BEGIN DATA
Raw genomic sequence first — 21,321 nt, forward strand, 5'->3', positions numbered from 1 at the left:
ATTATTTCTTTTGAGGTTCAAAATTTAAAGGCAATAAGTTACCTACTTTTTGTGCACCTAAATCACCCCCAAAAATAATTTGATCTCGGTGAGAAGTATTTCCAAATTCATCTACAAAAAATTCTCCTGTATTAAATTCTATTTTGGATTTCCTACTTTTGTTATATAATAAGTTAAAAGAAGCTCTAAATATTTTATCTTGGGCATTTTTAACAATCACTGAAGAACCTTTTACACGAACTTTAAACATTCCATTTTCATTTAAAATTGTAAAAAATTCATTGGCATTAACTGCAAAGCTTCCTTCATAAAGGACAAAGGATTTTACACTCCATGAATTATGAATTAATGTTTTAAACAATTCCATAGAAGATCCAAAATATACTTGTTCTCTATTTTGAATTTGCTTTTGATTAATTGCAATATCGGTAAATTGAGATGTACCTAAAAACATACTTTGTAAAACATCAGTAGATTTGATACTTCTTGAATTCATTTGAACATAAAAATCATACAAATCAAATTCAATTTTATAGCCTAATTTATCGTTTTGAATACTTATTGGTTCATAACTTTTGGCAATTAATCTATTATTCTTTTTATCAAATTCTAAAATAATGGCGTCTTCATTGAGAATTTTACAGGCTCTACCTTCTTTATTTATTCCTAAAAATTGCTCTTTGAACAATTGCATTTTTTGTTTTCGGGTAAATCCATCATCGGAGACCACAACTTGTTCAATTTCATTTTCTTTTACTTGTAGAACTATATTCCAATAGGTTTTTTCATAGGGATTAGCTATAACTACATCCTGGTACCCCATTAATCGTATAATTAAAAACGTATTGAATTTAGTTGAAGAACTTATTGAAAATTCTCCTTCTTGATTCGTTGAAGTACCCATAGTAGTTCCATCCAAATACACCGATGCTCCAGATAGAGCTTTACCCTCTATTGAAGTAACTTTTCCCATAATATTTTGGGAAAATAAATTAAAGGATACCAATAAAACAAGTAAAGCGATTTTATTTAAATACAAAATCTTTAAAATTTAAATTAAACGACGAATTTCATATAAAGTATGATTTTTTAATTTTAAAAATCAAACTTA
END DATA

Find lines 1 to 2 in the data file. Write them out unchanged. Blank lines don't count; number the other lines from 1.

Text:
Raw genomic sequence first — 21,321 nt, forward strand, 5'->3', positions numbered from 1 at the left:
ATTATTTCTTTTGAGGTTCAAAATTTAAAGGCAATAAGTTACCTACTTTTTGTGCACCTAAATCACCCCCAAAAATAATTTGATCTCGGTGAGAAGTATTTCCAAATTCATCTACAAAAAATTCTCCTGTATTAAATTCTATTTTGGATTTCCTACTTTTGTTATATAATAAGTTAAAAGAAGCTCTAAATATTTTATCTTGGGCATTTTTAACAATCACTGAAGAACCTTTTACACGAACTTTAAACATTCCATTTTCATTTAAAATTGTAAAAAATTCATTGGCATTAACTGCAAAGCTTCCTTCATAAAGGACAAAGGATTTTACACTCCATGAATTATGAATTAATGTTTTAAACAATTCCATAGAAGATCCAAAATATACTTGTTCTCTATTTTGAATTTGCTTTTGATTAATTGCAATATCGGTAAATTGAGATGTACCTAAAAACATACTTTGTAAAACATCAGTAGATTTGATACTTCTTGAATTCATTTGAACATAAAAATCATACAAATCAAATTCAATTTTATAGCCTAATTTATCGTTTTGAATACTTATTGGTTCATAACTTTTGGCAATTAATCTATTATTCTTTTTATCAAATTCTAAAATAATGGCGTCTTCATTGAGAATTTTACAGGCTCTACCTTCTTTATTTATTCCTAAAAATTGCTCTTTGAACAATTGCATTTTTTGTTTTCGGGTAAATCCATCATCGGAGACCACAACTTGTTCAATTTCATTTTCTTTTACTTGTAGAACTATATTCCAATAGGTTTTTTCATAGGGATTAGCTATAACTACATCCTGGTACCCCATTAATCGTATAATTAAAAACGTATTGAATTTAGTTGAAGAACTTATTGAAAATTCTCCTTCTTGATTCGTTGAAGTACCCATAGTAGTTCCATCCAAATACACCGATGCTCCAGATAGAGCTTTACCCTCTATTGAAGTAACTTTTCCCATAATATTTTGGGAAAATAAATTAAAGGATACCAATAAAACAAGTAAAGCGATTTTATTTAAATACAAAATCTTTAAAATTTAAATTAAACGACGAATTTCATATAAAGTATGATTTTTTAATTTTAAAAATCAAACTTA